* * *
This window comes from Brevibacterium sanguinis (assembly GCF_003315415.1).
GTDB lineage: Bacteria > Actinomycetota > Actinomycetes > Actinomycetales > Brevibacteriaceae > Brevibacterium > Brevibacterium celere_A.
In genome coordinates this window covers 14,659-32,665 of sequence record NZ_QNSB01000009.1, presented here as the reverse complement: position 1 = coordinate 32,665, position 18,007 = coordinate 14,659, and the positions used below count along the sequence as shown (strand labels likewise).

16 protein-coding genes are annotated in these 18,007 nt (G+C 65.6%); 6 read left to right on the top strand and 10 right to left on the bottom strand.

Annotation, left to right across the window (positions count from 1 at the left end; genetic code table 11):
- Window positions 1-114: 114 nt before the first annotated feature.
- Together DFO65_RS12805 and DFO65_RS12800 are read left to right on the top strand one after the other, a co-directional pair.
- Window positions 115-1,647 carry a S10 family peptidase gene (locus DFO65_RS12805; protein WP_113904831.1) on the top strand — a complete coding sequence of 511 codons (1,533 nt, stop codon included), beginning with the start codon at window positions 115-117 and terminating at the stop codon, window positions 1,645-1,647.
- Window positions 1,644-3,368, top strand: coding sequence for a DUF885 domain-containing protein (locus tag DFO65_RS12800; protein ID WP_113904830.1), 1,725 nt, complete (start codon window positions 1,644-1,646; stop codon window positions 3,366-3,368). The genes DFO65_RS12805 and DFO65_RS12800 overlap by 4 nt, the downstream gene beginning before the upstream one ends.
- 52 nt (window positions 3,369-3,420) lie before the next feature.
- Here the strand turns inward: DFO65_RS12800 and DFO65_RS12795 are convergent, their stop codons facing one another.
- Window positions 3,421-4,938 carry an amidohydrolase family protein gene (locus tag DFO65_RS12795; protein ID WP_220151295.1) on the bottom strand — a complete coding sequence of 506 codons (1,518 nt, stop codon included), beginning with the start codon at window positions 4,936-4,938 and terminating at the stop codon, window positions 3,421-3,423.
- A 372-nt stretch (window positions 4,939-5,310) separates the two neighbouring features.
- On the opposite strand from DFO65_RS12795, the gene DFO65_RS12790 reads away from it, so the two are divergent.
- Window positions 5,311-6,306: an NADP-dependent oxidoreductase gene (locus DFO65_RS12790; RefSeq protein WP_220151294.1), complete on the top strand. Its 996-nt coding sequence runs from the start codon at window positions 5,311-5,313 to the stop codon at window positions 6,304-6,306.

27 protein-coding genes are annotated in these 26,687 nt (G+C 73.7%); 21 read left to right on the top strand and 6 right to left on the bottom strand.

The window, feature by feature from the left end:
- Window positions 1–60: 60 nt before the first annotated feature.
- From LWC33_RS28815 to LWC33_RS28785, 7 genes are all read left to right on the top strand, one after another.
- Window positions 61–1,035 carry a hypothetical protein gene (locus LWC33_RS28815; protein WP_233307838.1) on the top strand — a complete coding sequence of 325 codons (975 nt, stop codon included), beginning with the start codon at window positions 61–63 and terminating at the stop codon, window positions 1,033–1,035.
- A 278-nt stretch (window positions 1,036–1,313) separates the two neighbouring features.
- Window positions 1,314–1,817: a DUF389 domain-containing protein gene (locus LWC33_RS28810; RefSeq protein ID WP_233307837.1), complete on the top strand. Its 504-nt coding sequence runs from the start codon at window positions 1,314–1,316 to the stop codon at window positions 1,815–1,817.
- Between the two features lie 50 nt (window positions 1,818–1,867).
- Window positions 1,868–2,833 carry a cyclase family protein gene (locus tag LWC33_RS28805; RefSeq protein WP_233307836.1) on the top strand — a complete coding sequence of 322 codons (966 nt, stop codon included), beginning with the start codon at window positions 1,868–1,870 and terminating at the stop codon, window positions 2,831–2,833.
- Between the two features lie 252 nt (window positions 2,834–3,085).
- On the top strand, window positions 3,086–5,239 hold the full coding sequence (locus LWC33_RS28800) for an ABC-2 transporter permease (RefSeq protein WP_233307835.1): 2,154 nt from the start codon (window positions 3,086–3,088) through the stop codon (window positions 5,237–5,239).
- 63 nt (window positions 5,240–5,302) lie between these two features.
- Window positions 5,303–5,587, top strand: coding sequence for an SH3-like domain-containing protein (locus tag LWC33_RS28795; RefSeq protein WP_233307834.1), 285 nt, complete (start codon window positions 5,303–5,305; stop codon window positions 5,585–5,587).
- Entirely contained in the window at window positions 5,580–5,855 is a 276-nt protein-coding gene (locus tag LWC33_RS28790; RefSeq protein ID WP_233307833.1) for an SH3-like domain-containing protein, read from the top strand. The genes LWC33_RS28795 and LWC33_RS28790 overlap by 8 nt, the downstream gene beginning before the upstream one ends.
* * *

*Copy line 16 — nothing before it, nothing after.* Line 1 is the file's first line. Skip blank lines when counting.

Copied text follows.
27 protein-coding genes are annotated in these 26,687 nt (G+C 73.7%); 21 read left to right on the top strand and 6 right to left on the bottom strand.